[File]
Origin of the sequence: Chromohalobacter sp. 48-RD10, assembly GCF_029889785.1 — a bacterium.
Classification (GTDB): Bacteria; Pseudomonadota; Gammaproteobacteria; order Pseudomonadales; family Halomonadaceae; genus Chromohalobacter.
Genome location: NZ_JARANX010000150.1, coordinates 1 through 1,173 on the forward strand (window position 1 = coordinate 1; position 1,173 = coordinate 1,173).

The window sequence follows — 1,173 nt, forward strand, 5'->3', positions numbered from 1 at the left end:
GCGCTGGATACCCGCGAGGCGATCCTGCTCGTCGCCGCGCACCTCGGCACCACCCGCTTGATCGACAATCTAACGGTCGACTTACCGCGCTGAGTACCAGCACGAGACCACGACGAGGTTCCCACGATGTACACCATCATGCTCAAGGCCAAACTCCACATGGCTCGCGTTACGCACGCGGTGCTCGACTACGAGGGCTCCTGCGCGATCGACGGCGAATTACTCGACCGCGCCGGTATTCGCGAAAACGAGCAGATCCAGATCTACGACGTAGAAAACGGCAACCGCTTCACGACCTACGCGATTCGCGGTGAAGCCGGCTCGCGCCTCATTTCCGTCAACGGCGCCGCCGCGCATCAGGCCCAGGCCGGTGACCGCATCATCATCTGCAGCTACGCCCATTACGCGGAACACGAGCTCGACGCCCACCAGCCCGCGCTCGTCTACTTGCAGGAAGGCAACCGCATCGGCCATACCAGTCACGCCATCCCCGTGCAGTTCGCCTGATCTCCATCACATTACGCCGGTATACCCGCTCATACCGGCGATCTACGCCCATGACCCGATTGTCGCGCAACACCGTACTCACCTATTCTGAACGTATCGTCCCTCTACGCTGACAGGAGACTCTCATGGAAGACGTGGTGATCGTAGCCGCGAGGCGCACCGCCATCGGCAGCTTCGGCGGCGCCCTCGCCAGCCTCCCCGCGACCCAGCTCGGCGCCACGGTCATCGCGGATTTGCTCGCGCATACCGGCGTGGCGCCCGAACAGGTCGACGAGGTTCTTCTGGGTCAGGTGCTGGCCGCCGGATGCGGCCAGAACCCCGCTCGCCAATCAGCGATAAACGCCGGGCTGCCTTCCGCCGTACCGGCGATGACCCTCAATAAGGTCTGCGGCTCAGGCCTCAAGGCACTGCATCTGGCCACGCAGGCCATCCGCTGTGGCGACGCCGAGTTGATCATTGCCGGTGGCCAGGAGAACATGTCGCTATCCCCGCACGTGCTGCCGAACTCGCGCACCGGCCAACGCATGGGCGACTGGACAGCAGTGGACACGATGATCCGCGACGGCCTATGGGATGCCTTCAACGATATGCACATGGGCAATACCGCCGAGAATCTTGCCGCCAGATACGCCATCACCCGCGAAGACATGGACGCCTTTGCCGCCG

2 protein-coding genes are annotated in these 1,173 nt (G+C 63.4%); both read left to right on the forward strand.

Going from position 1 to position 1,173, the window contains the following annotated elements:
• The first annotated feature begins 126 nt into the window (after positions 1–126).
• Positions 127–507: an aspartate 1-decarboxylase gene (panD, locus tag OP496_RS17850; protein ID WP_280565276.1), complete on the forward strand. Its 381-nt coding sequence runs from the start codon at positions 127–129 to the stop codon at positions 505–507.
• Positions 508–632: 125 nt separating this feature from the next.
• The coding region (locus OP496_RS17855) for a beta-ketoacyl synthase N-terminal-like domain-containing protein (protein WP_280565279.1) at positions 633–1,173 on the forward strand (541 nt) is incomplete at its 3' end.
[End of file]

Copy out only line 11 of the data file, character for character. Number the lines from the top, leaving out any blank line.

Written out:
• The coding region (locus OP496_RS17855) for a beta-ketoacyl synthase N-terminal-like domain-containing protein (protein WP_280565279.1) at positions 633–1,173 on the forward strand (541 nt) is incomplete at its 3' end.